Sunday, January 19, 2014

Me and the Boys

Among the writers collected in Daughters of Earth is Gwyneth Jones, and the paper following her story made reference to Deconstructing the Starships: Science, Fiction and Reality (Liverpool, 1999), a collection of Jones's critical writings.  Some of the quotations interested me, so I checked the book out from the university library and gobbled it down.  It's a lot of fun, written with little jargon, and has a lot of intriguing insights into writing, reading, and gender.  I just ordered my own copy (autographed, according to the online seller).

I may have more to say about her later, but for now I want to quote what Jones wrote about "And I Awoke and Found Me Here on the Cold Hill Side," the James Tiptree Jr. story included in Daughters of Earth.  In a review of Sarah LeFanu's study of feminist sf, In the Chinks of the World Machine (Women's Press, 1988), Jones wrote:
Alice Sheldon, otherwise known as James Tiptree Jnr [sic], is a key icon in this [Le Fanu’s] study, the woman who fooled the sf establishment with her straightfaced presentation of male stereotypes – and was bitterly entertained, it is clear, when her victims responded with ecstatic little cries of recognition.  But while Alice Sheldon the feminist woman was surviving in her disguise – in the chinks of her male persona – Sheldon/Tiptree the writer achieved, for a while, megastar status in the sf establishment: and this is the paradox of feminist sf.  The successful women writers in sf are few, and feminism is certainly marginal; but the success, the stature and the influence of those few is about of all proportion to their numbers [123-4].
Specifically on "And I Awoke and Found Me Here..." she remarked in a review of another anthology where it appeared:
Almost any story by James Tiptree Jnr [sic] would add something to an anthology called Alien Sex.  The one Ms. Datlow has chosen, “And I Awoke and Found Me Here on the Cold Hillside…” is precisely about the alien sex fiend as a human fiction.  The aliens are here, and they aren’t interested.  Frankly, they don’t give a damn.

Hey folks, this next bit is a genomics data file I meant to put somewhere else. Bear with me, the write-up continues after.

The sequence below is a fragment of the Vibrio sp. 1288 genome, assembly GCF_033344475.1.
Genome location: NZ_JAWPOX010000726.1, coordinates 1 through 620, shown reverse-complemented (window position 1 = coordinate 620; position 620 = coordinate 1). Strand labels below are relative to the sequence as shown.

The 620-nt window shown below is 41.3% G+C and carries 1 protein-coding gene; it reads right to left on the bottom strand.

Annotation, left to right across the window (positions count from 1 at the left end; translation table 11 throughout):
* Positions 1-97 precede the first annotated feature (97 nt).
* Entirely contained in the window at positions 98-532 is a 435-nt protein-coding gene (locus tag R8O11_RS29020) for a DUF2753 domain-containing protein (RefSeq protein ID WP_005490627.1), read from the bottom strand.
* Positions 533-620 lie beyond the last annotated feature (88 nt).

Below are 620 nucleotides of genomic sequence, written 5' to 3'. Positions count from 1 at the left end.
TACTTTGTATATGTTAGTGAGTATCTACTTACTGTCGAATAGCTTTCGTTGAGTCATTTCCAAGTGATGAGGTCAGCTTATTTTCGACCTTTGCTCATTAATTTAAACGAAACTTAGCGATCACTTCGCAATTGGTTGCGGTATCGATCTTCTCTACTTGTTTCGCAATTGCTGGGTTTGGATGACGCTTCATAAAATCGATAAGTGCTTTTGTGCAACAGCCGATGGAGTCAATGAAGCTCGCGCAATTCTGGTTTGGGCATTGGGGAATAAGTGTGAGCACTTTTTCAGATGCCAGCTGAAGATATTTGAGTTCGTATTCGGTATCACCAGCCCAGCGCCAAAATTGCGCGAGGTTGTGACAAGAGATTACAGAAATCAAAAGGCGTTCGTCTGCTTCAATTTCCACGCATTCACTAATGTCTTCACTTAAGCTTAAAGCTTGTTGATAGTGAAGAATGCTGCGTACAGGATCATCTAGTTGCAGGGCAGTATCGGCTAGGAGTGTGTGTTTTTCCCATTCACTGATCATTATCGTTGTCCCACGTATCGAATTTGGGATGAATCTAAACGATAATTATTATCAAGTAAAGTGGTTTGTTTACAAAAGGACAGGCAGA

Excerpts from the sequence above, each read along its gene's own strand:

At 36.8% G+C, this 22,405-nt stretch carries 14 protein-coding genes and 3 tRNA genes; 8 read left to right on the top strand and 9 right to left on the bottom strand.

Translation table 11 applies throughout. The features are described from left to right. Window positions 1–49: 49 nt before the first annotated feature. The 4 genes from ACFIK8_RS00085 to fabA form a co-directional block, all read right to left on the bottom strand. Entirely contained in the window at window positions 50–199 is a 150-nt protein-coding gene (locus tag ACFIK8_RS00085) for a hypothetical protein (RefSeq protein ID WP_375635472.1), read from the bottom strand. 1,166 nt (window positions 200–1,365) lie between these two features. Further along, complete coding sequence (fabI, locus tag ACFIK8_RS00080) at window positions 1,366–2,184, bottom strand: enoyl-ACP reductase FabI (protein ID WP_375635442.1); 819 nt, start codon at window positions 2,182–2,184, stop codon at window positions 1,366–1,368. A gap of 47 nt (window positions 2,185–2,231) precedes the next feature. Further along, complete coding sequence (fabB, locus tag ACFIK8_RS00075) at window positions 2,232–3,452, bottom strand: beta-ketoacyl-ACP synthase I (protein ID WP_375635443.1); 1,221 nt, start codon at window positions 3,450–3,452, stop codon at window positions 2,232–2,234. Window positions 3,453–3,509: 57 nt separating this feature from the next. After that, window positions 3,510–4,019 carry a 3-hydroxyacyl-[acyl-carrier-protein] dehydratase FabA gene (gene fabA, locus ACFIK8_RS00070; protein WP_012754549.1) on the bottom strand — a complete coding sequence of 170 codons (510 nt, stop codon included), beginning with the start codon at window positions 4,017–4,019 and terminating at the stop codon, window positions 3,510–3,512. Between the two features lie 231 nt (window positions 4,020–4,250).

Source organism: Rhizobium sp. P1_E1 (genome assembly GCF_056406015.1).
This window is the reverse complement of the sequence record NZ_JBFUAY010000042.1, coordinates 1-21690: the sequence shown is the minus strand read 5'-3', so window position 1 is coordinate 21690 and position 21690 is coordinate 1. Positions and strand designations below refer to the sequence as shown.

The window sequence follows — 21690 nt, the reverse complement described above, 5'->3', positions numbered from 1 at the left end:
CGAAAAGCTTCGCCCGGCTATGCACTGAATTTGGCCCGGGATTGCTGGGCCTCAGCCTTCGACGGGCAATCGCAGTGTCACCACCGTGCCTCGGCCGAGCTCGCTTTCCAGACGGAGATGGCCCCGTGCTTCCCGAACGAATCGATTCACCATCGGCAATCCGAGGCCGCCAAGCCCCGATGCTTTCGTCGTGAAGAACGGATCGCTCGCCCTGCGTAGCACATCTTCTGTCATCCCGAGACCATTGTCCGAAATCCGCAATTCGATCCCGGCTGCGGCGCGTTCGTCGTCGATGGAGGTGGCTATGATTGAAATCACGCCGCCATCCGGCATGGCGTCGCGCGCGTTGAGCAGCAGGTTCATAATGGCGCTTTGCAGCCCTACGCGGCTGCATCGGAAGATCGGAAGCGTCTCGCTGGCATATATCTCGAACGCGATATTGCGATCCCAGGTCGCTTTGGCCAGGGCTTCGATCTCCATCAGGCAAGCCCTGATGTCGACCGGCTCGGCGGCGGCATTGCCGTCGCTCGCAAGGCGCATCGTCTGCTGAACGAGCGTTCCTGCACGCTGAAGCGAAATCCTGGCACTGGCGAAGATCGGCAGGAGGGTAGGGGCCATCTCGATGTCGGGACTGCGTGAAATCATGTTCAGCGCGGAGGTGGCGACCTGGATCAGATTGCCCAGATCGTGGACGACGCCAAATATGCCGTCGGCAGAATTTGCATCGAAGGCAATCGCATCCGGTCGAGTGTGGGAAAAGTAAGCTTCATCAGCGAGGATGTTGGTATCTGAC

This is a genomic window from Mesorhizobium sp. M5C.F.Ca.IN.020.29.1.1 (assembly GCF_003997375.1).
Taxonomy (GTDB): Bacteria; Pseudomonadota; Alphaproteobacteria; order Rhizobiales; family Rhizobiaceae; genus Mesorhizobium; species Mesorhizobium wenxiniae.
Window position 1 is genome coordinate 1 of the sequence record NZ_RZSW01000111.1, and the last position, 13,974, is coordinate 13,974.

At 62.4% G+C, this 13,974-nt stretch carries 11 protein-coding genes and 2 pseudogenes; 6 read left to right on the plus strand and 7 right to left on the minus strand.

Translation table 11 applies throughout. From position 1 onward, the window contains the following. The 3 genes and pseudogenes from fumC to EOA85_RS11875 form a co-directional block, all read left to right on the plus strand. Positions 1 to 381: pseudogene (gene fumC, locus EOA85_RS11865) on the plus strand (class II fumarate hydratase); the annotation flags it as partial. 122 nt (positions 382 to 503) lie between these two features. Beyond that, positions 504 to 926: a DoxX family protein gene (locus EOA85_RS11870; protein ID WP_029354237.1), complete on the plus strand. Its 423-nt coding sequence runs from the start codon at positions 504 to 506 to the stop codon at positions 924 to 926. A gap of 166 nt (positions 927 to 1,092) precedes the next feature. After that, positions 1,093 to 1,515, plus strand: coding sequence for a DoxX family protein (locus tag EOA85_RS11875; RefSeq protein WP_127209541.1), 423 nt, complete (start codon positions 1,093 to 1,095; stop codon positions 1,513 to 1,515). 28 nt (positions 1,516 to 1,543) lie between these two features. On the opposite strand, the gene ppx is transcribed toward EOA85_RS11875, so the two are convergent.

“And I Awoke…” is a story written by a woman who was pretending – for a whole cocktail of reasons – to be a man.  It foregrounds the plight of the male – cynically, satirically, and maybe just as a marketing ploy [144].
I think Jones would agree with me that the man who holds the stage in the story is an unreliable narrator.  It's comforting to find that I'm not the only person who's noticed that.

One more quotation from Jones, on another subject, reviewing Neal Stephenson's novel Snow Crash:
It has been said that popular taste cannot handle the idea of there being more than two viewpoints on any subject.  Anything more complicated than bad guys vs. good guys and you lose the mass market.  And then there’s the American liberal, who cannot handle one viewpoint.  Mr Stephenson, who I feel certain would sign himself a liberal, refuses to be labelled and docketed, nobly declines to take sides in any debate whatsoever … [151].
Such lovely snark.  But she's good on a number of things: I enjoyed very much her discussion of Tolkien and C. S. Lewis as children's authors, and also what she has to say about sex/gender and why everyone gets confused about it/them.  I'll probably be referring to her again as I wrote more about that latter topic.